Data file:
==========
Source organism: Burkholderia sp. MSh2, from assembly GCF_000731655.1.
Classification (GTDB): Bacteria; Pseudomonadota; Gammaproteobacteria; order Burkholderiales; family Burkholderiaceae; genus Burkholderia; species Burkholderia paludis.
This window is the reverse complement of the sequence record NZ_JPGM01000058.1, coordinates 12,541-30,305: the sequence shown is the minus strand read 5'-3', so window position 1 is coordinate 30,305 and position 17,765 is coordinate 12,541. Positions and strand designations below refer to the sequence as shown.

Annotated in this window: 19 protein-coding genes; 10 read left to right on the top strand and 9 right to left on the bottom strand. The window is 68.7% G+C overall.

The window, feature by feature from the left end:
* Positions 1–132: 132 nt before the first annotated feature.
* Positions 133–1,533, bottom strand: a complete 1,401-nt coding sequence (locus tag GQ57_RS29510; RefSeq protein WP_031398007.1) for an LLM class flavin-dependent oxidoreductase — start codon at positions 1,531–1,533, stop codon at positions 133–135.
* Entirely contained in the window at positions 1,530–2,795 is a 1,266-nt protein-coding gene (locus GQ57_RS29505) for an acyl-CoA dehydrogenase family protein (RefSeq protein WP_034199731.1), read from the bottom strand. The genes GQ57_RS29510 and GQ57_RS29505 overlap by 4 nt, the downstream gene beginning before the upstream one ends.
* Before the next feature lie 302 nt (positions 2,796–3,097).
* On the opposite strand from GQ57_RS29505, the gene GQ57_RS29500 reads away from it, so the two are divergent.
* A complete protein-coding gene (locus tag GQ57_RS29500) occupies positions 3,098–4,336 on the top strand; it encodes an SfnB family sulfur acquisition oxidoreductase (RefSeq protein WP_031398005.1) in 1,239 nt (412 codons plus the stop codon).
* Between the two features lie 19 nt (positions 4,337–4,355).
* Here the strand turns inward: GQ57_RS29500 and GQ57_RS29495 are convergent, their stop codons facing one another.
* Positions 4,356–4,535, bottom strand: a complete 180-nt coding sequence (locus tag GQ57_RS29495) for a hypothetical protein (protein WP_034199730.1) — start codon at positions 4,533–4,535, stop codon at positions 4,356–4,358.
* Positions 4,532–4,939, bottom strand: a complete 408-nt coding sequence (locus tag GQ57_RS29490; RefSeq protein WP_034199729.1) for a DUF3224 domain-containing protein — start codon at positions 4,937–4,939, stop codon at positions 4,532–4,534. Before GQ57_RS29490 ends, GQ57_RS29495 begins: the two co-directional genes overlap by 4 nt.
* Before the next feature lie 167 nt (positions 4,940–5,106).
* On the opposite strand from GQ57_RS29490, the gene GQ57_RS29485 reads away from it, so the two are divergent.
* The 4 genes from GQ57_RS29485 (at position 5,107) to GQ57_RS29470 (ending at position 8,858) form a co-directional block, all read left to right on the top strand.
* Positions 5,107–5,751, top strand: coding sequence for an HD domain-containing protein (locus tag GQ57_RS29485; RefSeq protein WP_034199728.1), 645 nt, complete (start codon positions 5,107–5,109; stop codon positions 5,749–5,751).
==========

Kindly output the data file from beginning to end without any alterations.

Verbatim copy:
Source organism: Burkholderia sp. MSh2, from assembly GCF_000731655.1.
Classification (GTDB): Bacteria; Pseudomonadota; Gammaproteobacteria; order Burkholderiales; family Burkholderiaceae; genus Burkholderia; species Burkholderia paludis.
This window is the reverse complement of the sequence record NZ_JPGM01000058.1, coordinates 12,541-30,305: the sequence shown is the minus strand read 5'-3', so window position 1 is coordinate 30,305 and position 17,765 is coordinate 12,541. Positions and strand designations below refer to the sequence as shown.

Annotated in this window: 19 protein-coding genes; 10 read left to right on the top strand and 9 right to left on the bottom strand. The window is 68.7% G+C overall.

The window, feature by feature from the left end:
* Positions 1–132: 132 nt before the first annotated feature.
* Positions 133–1,533, bottom strand: a complete 1,401-nt coding sequence (locus tag GQ57_RS29510; RefSeq protein WP_031398007.1) for an LLM class flavin-dependent oxidoreductase — start codon at positions 1,531–1,533, stop codon at positions 133–135.
* Entirely contained in the window at positions 1,530–2,795 is a 1,266-nt protein-coding gene (locus GQ57_RS29505) for an acyl-CoA dehydrogenase family protein (RefSeq protein WP_034199731.1), read from the bottom strand. The genes GQ57_RS29510 and GQ57_RS29505 overlap by 4 nt, the downstream gene beginning before the upstream one ends.
* Before the next feature lie 302 nt (positions 2,796–3,097).
* On the opposite strand from GQ57_RS29505, the gene GQ57_RS29500 reads away from it, so the two are divergent.
* A complete protein-coding gene (locus tag GQ57_RS29500) occupies positions 3,098–4,336 on the top strand; it encodes an SfnB family sulfur acquisition oxidoreductase (RefSeq protein WP_031398005.1) in 1,239 nt (412 codons plus the stop codon).
* Between the two features lie 19 nt (positions 4,337–4,355).
* Here the strand turns inward: GQ57_RS29500 and GQ57_RS29495 are convergent, their stop codons facing one another.
* Positions 4,356–4,535, bottom strand: a complete 180-nt coding sequence (locus tag GQ57_RS29495) for a hypothetical protein (protein WP_034199730.1) — start codon at positions 4,533–4,535, stop codon at positions 4,356–4,358.
* Positions 4,532–4,939, bottom strand: a complete 408-nt coding sequence (locus tag GQ57_RS29490; RefSeq protein WP_034199729.1) for a DUF3224 domain-containing protein — start codon at positions 4,937–4,939, stop codon at positions 4,532–4,534. Before GQ57_RS29490 ends, GQ57_RS29495 begins: the two co-directional genes overlap by 4 nt.
* Before the next feature lie 167 nt (positions 4,940–5,106).
* On the opposite strand from GQ57_RS29490, the gene GQ57_RS29485 reads away from it, so the two are divergent.
* The 4 genes from GQ57_RS29485 (at position 5,107) to GQ57_RS29470 (ending at position 8,858) form a co-directional block, all read left to right on the top strand.
* Positions 5,107–5,751, top strand: coding sequence for an HD domain-containing protein (locus tag GQ57_RS29485; RefSeq protein WP_034199728.1), 645 nt, complete (start codon positions 5,107–5,109; stop codon positions 5,749–5,751).